Quincy Pondexter, Washington Huskies forward, aka Wayne Brady. You used to watch Whose Line Is It Anyway? and found yourself gravitating towards that magical Wayne Brady. He could sing, he could dance, he could make white people laugh, he was the total package. Then one day, you tuned into Chappelle’s Show on Comedy Central and, OMG!, there’s that clever Wayne Brady teamed up with Dave Chappelle. But soft, what’s this? Wayne Brady shooting people? Wayne Brady pimping his hoes? Wayne Brady going 187 on the po-lice? What’s the deal here?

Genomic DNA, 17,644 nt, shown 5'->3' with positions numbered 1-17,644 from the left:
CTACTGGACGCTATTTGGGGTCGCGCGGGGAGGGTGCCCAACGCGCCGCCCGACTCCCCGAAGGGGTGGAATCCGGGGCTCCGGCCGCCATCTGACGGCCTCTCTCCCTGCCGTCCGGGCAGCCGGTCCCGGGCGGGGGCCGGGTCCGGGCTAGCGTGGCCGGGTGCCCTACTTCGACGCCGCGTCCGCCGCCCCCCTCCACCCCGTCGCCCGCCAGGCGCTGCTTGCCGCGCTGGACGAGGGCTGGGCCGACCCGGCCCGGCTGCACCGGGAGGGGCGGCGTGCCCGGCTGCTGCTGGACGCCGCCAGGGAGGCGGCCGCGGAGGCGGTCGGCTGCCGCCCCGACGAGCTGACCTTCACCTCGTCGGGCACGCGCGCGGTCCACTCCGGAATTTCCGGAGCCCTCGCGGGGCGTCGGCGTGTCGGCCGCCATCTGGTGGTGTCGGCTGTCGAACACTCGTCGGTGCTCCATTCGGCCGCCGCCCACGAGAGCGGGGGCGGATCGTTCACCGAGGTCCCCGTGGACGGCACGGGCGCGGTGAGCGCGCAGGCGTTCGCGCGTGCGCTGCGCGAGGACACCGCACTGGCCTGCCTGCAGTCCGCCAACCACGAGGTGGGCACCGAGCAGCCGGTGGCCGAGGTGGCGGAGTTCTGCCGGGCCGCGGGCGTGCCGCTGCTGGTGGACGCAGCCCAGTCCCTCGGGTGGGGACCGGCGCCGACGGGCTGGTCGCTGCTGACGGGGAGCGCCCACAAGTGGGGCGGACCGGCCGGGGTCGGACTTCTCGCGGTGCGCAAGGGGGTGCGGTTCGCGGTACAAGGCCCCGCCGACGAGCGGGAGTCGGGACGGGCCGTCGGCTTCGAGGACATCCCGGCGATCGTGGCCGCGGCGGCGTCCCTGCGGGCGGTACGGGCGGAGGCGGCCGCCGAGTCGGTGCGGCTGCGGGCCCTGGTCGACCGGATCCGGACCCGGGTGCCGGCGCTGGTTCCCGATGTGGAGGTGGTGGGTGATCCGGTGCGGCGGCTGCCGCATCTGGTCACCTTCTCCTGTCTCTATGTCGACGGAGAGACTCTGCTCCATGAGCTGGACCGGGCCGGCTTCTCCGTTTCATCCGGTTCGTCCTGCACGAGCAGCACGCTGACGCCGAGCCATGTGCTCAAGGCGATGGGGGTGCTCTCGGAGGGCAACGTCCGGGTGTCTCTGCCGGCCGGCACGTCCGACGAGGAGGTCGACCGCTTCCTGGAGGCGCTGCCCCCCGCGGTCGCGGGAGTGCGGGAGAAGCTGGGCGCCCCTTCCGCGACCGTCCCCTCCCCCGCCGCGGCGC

Then one day, being the Husky Basketball fan that you are, you watch that mesmerizing Quincy Pondexter playing basketball. He can shoot, he dish, he can play defense, he’s the total package. But let me tell you something about Quincy. You mess with him off the court, you rag on his abilities, and he can turn on you faster than Wayne Brady turned on Dave Chappelle. Is Quincy Pondexter gonna have to choke a bitch?

Mark Few, Gonzaga Head Basketball Coach, aka Mr. Hand. You’re a product of the ’80’s and you just can’t seem to put your finger on who that Mark Few resembles. An actor, you’re sure, but you can’t remember which one. You comb your library of old-school films but can’t seem to crack the code.